I had always thought of having sleep apnea as having to wear a ridiculous contraption of a mask that looked like it had come out of the realm of Star Wars when I went to bed. We’ve all seen it on a comedy of some sort, but Sleep Apnea can potentially be a serious disease that can lead to an array of symptoms. Sleep is precious to us, as it allows our bodies and minds to recover from the stresses of the day.
According to WedMD.com, symptoms of sleep apnea are as follows:
- Waking up with a very sore or dry throat
- Loud snoring
- Occasionally waking up with a choking or gasping sensation
- Sleepiness or lack of energy during the day
- Sleepiness while driving
- Morning headaches
- Restless sleep
- Forgetfulness, mood changes, and a decreased interest in sex
- Recurrent awakenings or insomnia
I had never thought about having Sleep Apnea, although I knew I snore consistently and some other symptoms. It wasn’t until I went to a sleep specialist and got a sleep study done that I found that I do, in fact, have sleep apnea. There were two remedies given to me:
1.) CPAP Machine – This machine forces air into your body via a face mask that covers your mouth and nose, usually. Modern machines aren’t as loud as older models and can easily be mobilized for travel use (Mine even came with a special bag). With the new machines you can also alter certain levels such as the temperature of the water used, the pressure sent through the hose and even view certain statistics. The face mask can be uncomfortable and takes some getting used to. Talk to your specialist to find a mask that is suitable and comfortable to you.
2.) Mouth Mold – A much more mobile device, the Mouth Mold is placed in the mouth at bed time to keep the airway open. It is very uncomfortable (To me it was, at least), but it is made specially to conform to your mouth.
There are some variables that can play into having sleep apnea and treating and/or curing it. Two of these being if you are overweight and if you’re a smoker. Losing weight and cutting the cigarettes from your daily life can be beneficial for not helping with sleep apnea, but with your overall health. However, this doesn’t mean that they will, without a doubt, cure you, as not all sleep apnea is purely physical. There are two types of sleep apnea: Central, which is when the brain fails to control breathing properly when sleeping; and Obstructive, which is when the throat muscles become too relaxed, not allowing adequate air to pass through.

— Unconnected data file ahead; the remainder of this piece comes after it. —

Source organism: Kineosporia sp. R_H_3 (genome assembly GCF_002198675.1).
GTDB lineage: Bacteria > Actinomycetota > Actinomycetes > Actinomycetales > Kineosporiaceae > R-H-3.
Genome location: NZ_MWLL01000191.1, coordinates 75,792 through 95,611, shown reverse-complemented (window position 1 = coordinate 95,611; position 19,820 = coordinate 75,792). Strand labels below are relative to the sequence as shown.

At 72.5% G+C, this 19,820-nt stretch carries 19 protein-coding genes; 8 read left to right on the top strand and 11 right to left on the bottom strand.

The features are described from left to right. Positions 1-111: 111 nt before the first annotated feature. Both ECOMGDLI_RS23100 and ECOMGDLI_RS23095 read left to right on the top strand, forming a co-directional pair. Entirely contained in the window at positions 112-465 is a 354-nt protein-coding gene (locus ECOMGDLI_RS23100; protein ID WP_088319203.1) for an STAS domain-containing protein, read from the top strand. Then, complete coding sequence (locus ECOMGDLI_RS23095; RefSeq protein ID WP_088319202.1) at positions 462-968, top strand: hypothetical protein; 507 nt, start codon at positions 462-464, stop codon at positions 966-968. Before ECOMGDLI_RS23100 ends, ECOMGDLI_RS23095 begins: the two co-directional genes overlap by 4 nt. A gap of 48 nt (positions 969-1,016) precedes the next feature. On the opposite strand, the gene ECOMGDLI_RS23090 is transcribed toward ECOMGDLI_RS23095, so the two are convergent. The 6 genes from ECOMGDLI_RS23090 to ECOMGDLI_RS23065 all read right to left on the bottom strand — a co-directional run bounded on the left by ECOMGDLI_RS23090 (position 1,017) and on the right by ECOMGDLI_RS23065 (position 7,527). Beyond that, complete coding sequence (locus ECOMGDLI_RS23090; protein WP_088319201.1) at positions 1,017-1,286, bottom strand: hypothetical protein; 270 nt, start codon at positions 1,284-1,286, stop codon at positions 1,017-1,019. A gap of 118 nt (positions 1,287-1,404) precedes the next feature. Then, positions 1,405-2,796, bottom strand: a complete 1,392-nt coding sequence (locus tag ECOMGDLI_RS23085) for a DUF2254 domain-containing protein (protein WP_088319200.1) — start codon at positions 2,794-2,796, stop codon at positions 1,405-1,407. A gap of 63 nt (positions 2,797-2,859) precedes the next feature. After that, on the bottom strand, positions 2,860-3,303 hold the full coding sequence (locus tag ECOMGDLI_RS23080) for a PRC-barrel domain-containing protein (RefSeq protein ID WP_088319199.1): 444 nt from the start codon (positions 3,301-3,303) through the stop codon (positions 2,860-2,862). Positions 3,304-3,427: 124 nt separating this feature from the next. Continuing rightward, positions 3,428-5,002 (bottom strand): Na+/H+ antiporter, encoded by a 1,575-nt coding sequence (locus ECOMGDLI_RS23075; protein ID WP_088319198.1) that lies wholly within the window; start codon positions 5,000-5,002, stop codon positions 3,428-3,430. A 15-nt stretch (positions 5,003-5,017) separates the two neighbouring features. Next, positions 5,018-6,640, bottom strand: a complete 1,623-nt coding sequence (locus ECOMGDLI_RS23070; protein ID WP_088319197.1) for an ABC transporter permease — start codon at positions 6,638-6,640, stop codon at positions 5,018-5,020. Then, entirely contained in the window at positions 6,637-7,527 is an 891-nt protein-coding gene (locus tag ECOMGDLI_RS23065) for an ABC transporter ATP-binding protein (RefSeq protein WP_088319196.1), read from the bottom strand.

Although I’ve read that some sleep aids are not beneficial since they can relax the throat muscles, I’ve found, personally, that sleep apnea ruins my circadian rhythm. Taking Melatonin (Always consult your health care provider prior to taking any supplements) was beneficial for me when it came to getting a deeper, more sound sleep at times. There are also other sleep aids out there. Used in conjunction with the CPAP Machine or Mouth Mold, it could be beneficial for you.
As for the sleep study itself, don’t fret. Mine was even a take home monitor that strapped to my chest and had some wires and nasal cannula tubes that went into my nose. Was it very comfortable? No. But it helped me, personally, that I was in the comfort of my own home. All I had to do was return the device thereafter. Other people may go to a facility to get a sleep study done where professionals monitor your sleep for a night.
Other than that, try finding other variables that can help benefit your sleep, such as the positioning of your body into a more natural manner, keeping a sleep diary, recording your sleep and/or getting feedback from your partner, and so on.